The Danish Model and the Globalizing Learning Economy – Lessons for developing countries
Department of Business Studies, Aalborg University
Second Draft for the Wider-project
Denmark shares with the other four Nordic countries (Finland, Iceland, Norway and Sweden) certain attributes – pragmatic protestant religion, small and homogenous population, strong social democratic parties and ambitious welfare states. But it has certainly its own personality when compared to the other members of the Nordic family. High degree of specialization in so-called low tech sectors combined with high mobility and income security in labor markets (flexicurity) are elements that contribute to making the Danish system unique in the world.
Over the last 10 years the Danish economy has performed well in economic terms. Denmark is ranked among the top five in the world in terms of GNP per capita, registered unemployment is now (June 2008) probably the lowest in the world (less than 2%) while the inflation rate remains moderate. These goals for economic policy have been realized in an economy with a high degree of income equality. The current challenge for Denmark is to transform aspects of the system that hamper its performance (weakness in science-based learning and in the integration of workers with a different cultural background) without undermining some of the key characteristics that have contributed to its success. The consensus that has supported policy learning may also for political reasons be at risk.
In this paper we use the concepts ‘innovation system’, ‘the learning economy’ and ‘learning modes’ to analyze the evolution of the Danish model and what can be learnt from it. The Danish case shows that it is possible to establish a high level of productivity on the basis of experience based learning rooted in broad and intense social interaction. It is difficult to discern any ‘strategy’ understood as a shared plan carried through by a specific set of agents in Denmark. But the interaction among ‘policy makers’, social partners and other change agents in civil society has resulted in adaptive ‘policy learning’ that may be referred to as ‘strategizing’; when new challenges or crises have appeared institutions have been redesigned through social compromise.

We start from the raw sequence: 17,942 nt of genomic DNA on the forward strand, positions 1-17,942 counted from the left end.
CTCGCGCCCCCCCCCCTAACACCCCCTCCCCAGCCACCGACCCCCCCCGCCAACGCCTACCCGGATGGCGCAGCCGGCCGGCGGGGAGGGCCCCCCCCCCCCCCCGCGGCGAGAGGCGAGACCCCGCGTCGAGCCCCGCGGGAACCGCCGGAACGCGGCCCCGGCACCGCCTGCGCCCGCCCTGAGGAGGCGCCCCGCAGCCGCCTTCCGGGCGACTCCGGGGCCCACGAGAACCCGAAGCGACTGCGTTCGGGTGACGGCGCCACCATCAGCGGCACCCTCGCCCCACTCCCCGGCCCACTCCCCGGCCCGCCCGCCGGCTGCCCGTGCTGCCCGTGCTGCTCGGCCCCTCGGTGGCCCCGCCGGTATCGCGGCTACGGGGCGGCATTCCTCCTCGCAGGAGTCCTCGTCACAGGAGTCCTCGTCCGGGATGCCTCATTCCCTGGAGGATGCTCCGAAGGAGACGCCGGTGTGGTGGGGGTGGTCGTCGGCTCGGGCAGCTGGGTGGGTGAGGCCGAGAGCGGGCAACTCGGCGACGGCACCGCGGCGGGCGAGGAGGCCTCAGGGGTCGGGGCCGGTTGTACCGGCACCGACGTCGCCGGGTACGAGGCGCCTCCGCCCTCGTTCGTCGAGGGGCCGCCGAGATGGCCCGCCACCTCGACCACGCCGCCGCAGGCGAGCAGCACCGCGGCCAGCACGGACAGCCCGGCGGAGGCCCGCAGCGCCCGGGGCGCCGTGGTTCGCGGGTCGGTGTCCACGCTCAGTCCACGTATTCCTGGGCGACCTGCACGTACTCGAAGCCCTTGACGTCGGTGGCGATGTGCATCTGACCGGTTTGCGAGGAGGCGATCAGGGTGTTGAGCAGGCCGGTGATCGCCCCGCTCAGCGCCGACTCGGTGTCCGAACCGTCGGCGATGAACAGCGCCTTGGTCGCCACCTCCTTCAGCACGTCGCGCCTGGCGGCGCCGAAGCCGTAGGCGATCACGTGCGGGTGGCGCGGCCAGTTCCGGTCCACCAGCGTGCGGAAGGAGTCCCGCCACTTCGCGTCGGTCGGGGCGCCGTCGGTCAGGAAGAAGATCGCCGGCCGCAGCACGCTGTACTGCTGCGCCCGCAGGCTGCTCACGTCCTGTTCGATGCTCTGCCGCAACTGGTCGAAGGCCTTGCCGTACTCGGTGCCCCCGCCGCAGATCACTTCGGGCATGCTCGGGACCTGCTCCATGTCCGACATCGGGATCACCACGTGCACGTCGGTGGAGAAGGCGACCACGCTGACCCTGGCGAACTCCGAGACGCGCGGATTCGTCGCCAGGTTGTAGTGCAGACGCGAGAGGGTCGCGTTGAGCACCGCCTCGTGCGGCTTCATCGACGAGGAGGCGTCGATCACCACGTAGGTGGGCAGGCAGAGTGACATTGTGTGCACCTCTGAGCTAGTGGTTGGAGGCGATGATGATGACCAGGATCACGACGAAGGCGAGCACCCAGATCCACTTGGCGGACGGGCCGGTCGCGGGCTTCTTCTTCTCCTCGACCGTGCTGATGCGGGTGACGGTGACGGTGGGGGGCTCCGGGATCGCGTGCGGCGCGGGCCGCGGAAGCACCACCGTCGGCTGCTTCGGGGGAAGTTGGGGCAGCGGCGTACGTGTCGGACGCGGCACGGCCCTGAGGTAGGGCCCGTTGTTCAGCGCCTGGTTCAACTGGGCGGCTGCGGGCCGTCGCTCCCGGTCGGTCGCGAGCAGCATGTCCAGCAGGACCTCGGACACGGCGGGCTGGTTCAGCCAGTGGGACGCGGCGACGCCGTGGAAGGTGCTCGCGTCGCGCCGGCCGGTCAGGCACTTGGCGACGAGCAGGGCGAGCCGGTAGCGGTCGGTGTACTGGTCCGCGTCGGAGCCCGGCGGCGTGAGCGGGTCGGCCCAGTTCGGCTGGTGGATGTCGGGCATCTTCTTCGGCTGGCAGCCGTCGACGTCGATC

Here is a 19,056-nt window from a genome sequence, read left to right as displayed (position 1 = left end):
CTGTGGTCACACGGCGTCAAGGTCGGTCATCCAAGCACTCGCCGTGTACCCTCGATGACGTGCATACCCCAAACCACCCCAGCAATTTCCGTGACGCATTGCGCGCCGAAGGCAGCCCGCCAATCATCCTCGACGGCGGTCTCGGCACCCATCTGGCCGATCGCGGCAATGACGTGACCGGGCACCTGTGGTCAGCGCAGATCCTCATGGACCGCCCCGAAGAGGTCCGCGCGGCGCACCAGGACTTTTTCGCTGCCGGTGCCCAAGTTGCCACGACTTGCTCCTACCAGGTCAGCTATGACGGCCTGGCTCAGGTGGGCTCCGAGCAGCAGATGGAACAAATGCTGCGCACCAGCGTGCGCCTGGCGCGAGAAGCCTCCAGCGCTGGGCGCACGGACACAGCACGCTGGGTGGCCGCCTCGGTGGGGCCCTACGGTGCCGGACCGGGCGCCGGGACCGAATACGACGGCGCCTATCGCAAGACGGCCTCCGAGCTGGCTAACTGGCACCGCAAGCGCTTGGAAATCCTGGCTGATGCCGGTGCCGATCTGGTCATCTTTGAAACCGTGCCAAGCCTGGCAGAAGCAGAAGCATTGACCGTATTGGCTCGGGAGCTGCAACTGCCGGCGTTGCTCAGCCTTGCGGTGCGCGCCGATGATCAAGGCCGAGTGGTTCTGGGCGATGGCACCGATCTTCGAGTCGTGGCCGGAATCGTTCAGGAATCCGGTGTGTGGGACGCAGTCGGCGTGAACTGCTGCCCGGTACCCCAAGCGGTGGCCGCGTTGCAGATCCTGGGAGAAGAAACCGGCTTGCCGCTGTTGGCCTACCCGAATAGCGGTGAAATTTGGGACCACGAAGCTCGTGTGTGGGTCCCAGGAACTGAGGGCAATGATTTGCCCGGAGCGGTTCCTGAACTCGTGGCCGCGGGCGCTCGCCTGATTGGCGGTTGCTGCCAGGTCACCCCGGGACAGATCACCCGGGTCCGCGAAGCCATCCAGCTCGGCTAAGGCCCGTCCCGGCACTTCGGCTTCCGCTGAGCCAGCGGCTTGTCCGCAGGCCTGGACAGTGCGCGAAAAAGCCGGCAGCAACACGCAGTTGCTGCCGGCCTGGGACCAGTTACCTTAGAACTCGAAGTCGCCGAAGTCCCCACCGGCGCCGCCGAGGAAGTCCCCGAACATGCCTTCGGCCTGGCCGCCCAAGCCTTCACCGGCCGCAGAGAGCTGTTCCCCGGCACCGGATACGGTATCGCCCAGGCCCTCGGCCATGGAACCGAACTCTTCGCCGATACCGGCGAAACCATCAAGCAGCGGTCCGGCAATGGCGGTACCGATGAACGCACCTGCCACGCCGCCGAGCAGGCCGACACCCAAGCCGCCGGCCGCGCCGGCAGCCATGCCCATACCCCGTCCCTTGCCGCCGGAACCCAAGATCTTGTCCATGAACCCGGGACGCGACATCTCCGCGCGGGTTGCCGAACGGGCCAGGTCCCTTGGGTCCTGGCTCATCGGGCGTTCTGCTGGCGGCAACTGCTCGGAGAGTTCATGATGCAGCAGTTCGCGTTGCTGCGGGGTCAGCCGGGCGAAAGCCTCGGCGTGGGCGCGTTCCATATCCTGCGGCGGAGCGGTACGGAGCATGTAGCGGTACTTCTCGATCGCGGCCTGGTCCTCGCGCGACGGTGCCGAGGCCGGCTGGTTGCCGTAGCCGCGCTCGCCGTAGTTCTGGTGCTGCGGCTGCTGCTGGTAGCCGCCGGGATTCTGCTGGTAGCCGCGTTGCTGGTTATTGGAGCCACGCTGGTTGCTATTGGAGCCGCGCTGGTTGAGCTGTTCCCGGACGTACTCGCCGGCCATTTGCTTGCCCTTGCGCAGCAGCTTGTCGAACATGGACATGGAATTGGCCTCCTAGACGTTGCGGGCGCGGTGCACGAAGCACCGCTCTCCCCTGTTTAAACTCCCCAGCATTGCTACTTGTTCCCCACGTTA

We point to three factors behind the success of this egalitarian small scale low-tech strategy.
The high degree of ‘congruency’ within the national system. Different sub-systems related to education, work and labor markets support and match the small firm industrial structure and the predominantly experience-based mode of innovation.
The system matches well the current global regime: The globalizing learning economy. ‘Flexicurity’, networking and participation in organizational learning promote swift adaptation and incremental innovation.
Recent adaptations where labor market policy has become more active, the efficiency of the public sector enhanced and links between industry and science reinforced.
The three most important lessons that can be drawn from the Danish case are: